Those are the big ones and here are a few more that I appreciate.
The Matrix: Neo (Freedom) - Agent Smith (Bureaucracy)
Harry Potter: Harry Potter (Love) - Tom Riddle (Fear)
Unbreakable: David Dunne (Strength) - Elijah Price (Weakness)
Dexter: Dexter Morgan (Discipline) - James Doakes (Passion)
Lord of the Flies: Jack (Id) - Ralph (Ego) - Piggy (Superego) 

And that friends, is how I intellectualize all the literature and entertainment that moves me. I encourage that you understand why you love something but at the end of the day: just appreciate it.

Only then can the explanation "because I love it" make sense.


Cassie The Venomous said...

Oooohhhh, the Joker / Batman.

"You know what I am? I'm a dog chasing cars. I wouldn't know what to do with one if I caught it. You know, I just.. do things."


Anonymous said...

Good stuff. That polarity thing seems to have a stange draw on a lot of people, given the popularity of the device's use. Once you start thinking about it, the relationships pop up all over the place; the literary examples are too many to realistically list. I never watched Lost, is the Locke there supposed to be an omage to his enlightenment counterpart?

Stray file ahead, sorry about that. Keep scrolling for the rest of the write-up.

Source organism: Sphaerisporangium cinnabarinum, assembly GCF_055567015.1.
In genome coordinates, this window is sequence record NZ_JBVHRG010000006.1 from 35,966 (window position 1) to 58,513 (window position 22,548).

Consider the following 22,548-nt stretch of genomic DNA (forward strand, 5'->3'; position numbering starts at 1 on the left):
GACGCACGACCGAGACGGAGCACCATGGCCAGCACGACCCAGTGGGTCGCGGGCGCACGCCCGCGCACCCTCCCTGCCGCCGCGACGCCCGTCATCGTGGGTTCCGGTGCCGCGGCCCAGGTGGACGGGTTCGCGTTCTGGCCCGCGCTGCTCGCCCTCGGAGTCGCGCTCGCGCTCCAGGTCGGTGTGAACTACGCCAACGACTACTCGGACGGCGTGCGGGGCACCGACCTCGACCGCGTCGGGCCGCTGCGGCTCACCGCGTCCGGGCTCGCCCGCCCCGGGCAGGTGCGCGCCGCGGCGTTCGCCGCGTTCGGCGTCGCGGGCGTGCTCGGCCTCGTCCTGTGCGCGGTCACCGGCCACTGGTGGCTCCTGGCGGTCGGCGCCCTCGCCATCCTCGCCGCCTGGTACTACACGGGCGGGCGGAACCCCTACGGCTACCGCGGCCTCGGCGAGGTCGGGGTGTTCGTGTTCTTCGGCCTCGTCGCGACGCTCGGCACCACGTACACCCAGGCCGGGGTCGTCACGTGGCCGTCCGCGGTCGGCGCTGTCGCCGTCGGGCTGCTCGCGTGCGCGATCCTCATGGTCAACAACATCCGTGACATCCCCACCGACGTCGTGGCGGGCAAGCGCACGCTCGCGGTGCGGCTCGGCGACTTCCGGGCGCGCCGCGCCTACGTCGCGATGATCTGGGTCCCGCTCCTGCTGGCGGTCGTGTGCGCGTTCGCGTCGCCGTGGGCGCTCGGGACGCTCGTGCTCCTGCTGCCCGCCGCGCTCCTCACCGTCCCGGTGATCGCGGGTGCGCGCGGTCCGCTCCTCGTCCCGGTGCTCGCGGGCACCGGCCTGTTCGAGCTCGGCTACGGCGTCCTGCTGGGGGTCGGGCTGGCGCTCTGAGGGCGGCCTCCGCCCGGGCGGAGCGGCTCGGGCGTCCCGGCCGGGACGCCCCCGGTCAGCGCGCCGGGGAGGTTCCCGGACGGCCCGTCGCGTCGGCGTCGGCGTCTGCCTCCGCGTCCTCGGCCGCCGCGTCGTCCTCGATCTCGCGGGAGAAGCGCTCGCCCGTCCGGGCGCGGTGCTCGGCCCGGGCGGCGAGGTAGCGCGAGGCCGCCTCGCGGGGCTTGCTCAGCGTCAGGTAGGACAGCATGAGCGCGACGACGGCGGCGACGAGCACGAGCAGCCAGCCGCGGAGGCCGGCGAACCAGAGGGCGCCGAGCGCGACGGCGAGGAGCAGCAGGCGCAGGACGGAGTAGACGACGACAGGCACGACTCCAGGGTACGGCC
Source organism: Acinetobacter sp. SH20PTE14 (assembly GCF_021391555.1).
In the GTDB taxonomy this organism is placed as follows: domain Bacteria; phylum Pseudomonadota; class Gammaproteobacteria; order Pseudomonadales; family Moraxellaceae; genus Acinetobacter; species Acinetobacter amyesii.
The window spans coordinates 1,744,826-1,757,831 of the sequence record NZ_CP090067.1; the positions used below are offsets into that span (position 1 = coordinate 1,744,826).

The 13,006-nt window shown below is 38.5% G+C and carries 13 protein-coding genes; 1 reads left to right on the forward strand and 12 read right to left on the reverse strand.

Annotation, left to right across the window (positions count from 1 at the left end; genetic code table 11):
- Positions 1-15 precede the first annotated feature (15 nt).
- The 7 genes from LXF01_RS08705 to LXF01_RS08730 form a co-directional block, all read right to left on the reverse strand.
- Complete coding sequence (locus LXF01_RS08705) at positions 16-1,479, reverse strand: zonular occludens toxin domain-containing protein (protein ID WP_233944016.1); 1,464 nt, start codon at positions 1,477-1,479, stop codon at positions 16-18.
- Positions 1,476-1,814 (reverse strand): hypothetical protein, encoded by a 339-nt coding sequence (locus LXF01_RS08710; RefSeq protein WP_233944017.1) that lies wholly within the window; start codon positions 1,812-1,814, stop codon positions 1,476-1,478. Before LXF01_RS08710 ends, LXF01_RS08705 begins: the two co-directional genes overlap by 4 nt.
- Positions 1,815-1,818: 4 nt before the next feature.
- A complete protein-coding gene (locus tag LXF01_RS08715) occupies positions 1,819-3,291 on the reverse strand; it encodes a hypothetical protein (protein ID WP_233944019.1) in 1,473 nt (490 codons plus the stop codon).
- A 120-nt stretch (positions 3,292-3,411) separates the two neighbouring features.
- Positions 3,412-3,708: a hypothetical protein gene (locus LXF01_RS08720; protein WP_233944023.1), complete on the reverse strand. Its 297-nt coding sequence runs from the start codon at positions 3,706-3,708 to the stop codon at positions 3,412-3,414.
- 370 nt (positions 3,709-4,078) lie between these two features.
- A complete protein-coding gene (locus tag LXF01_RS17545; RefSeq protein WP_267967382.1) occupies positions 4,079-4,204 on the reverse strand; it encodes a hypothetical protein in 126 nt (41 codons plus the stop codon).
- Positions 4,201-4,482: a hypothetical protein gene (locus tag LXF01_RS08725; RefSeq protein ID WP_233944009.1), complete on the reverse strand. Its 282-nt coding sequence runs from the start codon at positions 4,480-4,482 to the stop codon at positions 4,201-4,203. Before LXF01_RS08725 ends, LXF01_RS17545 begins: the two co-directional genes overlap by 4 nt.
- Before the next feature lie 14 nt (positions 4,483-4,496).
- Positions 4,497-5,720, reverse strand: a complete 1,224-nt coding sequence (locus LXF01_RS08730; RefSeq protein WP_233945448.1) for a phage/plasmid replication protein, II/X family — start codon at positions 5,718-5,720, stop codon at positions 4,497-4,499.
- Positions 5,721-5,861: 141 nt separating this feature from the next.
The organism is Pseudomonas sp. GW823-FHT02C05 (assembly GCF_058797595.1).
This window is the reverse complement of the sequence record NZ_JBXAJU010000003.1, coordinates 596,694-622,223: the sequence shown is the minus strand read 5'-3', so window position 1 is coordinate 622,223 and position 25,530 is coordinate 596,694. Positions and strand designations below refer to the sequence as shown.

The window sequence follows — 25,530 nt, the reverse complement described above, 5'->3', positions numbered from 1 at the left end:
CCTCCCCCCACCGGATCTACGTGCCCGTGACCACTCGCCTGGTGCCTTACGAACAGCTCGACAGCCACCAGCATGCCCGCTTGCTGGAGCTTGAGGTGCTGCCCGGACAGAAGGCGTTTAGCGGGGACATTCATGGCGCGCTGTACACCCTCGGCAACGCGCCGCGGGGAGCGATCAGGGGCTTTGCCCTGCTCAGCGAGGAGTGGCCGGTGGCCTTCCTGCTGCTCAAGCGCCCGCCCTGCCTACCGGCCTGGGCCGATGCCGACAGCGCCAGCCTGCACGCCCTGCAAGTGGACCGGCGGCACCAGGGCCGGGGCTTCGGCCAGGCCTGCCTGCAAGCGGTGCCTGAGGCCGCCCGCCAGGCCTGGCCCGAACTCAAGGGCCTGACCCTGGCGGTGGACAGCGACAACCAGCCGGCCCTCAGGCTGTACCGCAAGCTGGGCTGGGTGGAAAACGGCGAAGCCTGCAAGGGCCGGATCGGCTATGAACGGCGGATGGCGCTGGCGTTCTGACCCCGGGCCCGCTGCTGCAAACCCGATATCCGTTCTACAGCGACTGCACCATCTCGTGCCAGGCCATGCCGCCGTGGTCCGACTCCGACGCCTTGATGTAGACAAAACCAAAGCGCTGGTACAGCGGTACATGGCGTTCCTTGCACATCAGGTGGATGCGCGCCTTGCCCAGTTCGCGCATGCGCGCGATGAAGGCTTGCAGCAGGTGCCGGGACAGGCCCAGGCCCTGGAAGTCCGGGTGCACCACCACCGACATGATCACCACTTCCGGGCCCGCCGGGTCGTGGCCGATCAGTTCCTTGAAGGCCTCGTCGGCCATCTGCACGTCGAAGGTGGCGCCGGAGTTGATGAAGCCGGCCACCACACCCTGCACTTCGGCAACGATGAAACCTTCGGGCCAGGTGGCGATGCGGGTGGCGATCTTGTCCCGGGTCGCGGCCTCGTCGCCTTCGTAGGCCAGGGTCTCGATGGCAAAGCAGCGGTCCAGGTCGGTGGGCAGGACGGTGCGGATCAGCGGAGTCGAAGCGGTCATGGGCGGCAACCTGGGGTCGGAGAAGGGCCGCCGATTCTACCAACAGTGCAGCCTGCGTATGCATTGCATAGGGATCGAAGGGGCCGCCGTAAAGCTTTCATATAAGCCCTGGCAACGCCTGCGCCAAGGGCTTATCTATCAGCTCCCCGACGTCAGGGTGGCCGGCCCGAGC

A.G.B said...

Sir, if you understand that philosophical reference and are not watching Lost, you are wasting your life. It is an exciting action-adventure show for philosophical and literary minds. If you ever listen to anything I ever say, listen to this: Watch Lost, it will change your life forever. Period.

And no, John Locke isn't really a doppleganger of the real John Locke but they do share some traits. There are many characters in Lost named after philosophers, physicists and literary writers: Austen, Carlyle, Bakunin, C.S Lewis, Faraday, Rousseau, Burke, Hume, etc.